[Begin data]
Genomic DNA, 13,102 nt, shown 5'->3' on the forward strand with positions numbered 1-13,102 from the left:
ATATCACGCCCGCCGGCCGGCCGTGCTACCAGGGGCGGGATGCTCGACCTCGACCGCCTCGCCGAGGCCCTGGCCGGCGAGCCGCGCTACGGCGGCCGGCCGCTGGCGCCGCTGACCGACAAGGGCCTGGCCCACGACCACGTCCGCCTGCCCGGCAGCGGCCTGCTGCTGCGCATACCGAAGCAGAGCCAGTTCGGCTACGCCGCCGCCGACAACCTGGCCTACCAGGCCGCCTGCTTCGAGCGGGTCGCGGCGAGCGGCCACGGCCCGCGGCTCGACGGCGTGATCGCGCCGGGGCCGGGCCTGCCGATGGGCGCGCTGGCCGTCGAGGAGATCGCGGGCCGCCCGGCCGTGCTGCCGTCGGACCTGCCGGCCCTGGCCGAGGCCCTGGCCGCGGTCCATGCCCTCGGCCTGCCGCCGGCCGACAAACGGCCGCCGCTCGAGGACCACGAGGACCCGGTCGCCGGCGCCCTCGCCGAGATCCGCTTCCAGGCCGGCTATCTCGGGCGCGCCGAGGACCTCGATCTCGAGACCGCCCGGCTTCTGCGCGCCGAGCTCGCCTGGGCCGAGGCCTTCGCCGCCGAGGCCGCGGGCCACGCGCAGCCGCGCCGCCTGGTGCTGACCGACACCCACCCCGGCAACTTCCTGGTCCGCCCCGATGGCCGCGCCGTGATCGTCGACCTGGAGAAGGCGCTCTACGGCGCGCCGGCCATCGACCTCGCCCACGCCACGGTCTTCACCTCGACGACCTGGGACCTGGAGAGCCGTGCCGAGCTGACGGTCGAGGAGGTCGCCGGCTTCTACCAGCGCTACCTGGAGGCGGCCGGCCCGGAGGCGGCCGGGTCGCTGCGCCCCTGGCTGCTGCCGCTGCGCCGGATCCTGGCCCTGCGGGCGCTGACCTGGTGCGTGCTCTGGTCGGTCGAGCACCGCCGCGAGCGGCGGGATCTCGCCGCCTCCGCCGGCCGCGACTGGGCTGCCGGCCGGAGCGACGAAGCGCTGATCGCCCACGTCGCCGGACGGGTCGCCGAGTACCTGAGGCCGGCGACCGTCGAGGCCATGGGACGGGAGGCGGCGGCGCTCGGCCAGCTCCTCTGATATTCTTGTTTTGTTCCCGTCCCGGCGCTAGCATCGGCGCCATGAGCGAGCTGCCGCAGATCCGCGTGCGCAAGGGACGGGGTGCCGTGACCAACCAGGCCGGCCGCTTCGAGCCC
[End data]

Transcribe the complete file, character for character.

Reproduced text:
Genomic DNA, 13,102 nt, shown 5'->3' on the forward strand with positions numbered 1-13,102 from the left:
ATATCACGCCCGCCGGCCGGCCGTGCTACCAGGGGCGGGATGCTCGACCTCGACCGCCTCGCCGAGGCCCTGGCCGGCGAGCCGCGCTACGGCGGCCGGCCGCTGGCGCCGCTGACCGACAAGGGCCTGGCCCACGACCACGTCCGCCTGCCCGGCAGCGGCCTGCTGCTGCGCATACCGAAGCAGAGCCAGTTCGGCTACGCCGCCGCCGACAACCTGGCCTACCAGGCCGCCTGCTTCGAGCGGGTCGCGGCGAGCGGCCACGGCCCGCGGCTCGACGGCGTGATCGCGCCGGGGCCGGGCCTGCCGATGGGCGCGCTGGCCGTCGAGGAGATCGCGGGCCGCCCGGCCGTGCTGCCGTCGGACCTGCCGGCCCTGGCCGAGGCCCTGGCCGCGGTCCATGCCCTCGGCCTGCCGCCGGCCGACAAACGGCCGCCGCTCGAGGACCACGAGGACCCGGTCGCCGGCGCCCTCGCCGAGATCCGCTTCCAGGCCGGCTATCTCGGGCGCGCCGAGGACCTCGATCTCGAGACCGCCCGGCTTCTGCGCGCCGAGCTCGCCTGGGCCGAGGCCTTCGCCGCCGAGGCCGCGGGCCACGCGCAGCCGCGCCGCCTGGTGCTGACCGACACCCACCCCGGCAACTTCCTGGTCCGCCCCGATGGCCGCGCCGTGATCGTCGACCTGGAGAAGGCGCTCTACGGCGCGCCGGCCATCGACCTCGCCCACGCCACGGTCTTCACCTCGACGACCTGGGACCTGGAGAGCCGTGCCGAGCTGACGGTCGAGGAGGTCGCCGGCTTCTACCAGCGCTACCTGGAGGCGGCCGGCCCGGAGGCGGCCGGGTCGCTGCGCCCCTGGCTGCTGCCGCTGCGCCGGATCCTGGCCCTGCGGGCGCTGACCTGGTGCGTGCTCTGGTCGGTCGAGCACCGCCGCGAGCGGCGGGATCTCGCCGCCTCCGCCGGCCGCGACTGGGCTGCCGGCCGGAGCGACGAAGCGCTGATCGCCCACGTCGCCGGACGGGTCGCCGAGTACCTGAGGCCGGCGACCGTCGAGGCCATGGGACGGGAGGCGGCGGCGCTCGGCCAGCTCCTCTGATATTCTTGTTTTGTTCCCGTCCCGGCGCTAGCATCGGCGCCATGAGCGAGCTGCCGCAGATCCGCGTGCGCAAGGGACGGGGTGCCGTGACCAACCAGGCCGGCCGCTTCGAGCCC